“I didn’t have much experience working with younger aged teenagers and young adults up until I worked at the Children’s Home (of Jefferson County),” Gorman, who majored in social work at SU, said. “I’ve always liked working with people, I just have sort of a passion for wanting to help people get on the right track.”

Pond also continued his basketball career at the collegiate level. He played four years at Division II Le Moyne, where he scored a total of 733 points and hauled in 606 rebounds.

Both Gorman and Pond had the opportunity to team up one more time a few years ago when they were placed on the same team for an alumni game.

“I don’t know why they placed us on the same team,” Gorman said. “Whoever did that was kind of stacking the deck. We just did high, lows the whole time.”

Adams stopped coaching Watertown after the 2001-2002 season and retired from his post as athletic director in 2007 after 18 years. Now, the father of three and grandfather of five, watches his son follow his path. Jay Adams has coached the Central Square boys basketball team for the past 19 years.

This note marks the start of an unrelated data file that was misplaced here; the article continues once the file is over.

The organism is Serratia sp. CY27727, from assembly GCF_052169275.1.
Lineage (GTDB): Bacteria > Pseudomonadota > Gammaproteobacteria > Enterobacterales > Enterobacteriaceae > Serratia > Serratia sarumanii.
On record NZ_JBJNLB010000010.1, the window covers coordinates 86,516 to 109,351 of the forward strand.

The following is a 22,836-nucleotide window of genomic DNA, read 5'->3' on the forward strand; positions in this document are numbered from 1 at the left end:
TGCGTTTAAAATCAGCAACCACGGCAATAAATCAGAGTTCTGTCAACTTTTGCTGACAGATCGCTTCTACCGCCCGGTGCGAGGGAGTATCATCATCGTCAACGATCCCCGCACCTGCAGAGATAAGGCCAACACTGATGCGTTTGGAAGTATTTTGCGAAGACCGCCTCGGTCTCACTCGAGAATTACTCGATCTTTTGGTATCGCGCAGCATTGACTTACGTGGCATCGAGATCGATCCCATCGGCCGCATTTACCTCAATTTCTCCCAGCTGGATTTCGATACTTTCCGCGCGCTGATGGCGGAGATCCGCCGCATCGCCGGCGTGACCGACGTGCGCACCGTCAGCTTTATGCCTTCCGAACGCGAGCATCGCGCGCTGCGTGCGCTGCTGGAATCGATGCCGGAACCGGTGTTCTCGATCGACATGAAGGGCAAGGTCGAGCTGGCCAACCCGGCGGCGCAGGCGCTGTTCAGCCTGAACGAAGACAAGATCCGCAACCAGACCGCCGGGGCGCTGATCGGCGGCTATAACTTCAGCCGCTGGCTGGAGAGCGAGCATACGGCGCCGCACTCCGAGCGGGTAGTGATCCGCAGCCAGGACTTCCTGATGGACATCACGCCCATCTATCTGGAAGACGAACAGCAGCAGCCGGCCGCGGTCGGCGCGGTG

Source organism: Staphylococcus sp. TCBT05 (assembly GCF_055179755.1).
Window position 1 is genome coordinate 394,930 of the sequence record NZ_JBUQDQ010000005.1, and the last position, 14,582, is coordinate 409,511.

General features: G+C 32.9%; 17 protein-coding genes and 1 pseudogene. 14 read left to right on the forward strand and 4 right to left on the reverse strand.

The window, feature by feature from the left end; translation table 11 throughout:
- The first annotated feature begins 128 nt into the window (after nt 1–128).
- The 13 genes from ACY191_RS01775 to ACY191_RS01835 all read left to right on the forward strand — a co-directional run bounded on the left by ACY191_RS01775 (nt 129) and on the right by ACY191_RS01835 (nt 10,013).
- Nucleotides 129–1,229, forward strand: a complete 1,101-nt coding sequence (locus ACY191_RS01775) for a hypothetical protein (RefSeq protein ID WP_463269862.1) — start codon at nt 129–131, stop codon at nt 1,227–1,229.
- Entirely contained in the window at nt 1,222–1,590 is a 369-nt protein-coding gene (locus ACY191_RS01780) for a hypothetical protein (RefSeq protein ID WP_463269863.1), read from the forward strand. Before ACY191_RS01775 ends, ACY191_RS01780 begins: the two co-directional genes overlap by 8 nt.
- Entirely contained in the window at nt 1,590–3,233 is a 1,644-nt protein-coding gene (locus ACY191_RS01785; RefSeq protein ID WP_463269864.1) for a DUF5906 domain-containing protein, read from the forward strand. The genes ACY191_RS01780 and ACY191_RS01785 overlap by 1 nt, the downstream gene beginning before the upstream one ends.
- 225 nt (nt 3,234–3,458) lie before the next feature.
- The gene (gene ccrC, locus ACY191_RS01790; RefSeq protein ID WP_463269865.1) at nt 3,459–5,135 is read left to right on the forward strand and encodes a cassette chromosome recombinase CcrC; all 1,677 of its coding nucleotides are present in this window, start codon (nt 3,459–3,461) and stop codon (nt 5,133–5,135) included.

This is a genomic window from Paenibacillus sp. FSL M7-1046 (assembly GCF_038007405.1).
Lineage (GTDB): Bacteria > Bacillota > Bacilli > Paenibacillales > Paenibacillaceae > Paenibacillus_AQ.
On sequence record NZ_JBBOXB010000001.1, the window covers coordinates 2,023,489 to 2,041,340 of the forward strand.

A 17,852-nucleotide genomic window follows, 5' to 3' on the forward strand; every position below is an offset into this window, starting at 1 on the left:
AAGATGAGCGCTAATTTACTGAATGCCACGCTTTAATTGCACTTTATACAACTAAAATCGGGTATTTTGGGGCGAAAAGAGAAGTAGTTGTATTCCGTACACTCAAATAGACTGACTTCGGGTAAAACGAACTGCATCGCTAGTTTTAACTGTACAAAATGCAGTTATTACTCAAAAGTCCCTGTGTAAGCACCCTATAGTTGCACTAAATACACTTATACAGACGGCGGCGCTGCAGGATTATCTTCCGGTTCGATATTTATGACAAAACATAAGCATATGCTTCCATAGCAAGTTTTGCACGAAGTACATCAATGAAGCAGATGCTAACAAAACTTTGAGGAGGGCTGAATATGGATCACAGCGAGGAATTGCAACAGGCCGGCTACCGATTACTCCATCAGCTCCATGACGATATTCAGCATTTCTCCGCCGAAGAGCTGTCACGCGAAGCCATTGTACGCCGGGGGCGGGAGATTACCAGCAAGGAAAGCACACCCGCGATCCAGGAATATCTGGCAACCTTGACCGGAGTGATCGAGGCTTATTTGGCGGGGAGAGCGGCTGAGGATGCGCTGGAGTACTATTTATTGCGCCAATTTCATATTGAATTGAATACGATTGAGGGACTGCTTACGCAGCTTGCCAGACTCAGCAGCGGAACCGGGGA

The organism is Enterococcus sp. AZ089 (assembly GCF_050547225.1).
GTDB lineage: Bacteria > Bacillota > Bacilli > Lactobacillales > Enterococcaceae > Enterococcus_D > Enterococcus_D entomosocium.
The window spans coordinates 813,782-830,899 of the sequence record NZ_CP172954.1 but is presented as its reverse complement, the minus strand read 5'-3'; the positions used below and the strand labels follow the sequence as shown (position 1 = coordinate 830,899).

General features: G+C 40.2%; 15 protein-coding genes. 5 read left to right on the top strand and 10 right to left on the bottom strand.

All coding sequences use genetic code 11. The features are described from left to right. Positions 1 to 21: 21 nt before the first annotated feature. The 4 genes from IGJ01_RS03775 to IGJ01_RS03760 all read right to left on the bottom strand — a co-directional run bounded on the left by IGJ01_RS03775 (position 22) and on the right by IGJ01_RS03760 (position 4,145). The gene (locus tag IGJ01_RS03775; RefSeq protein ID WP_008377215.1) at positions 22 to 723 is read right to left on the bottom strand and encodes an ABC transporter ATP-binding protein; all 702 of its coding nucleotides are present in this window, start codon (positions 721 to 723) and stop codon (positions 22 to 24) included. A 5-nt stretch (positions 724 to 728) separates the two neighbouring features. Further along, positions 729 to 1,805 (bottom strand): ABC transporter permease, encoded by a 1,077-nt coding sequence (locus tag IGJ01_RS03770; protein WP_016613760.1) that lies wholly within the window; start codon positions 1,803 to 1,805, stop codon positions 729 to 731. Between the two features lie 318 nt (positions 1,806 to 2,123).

“I go down and watch a lot of his games and he makes me very proud of him, he does a fantastic job,” Adams said of his son, Jay.

Patenaude, who comes from a family of educators, has done his part to help educate children in America. He currently resides in Salem, Mass., with his wife and 3-year-old son, where he serves as the Senior Vice President and Co-Founder of FEV Tutor, an educational technology company that partners with about 700 district and charter schools to provide live online tutoring for the at-risk and special student population.

“My mom was a teacher in Watertown City schools for her whole career, she had like different roles there, she works for Jefferson-Lewis BOCES right now, and my sister is a high school math teacher at Rochester City schools, and my grandmother was a science teacher, when she was with us, at Copenhagen Central Schools,” Patenaude said.

“I really think that the Watertown education community sort of like gave me a passion for trying to affect change in education.”

Gorman still makes his way out to Watertown games, watching for the next generation of Cyclones’ legends.

Johnson Newspapers 7.1

Sports Writer

Beat writer for Section 3 high school football, Frontier League boys and girls basketball, Frontier League baseball and Frontier League softball.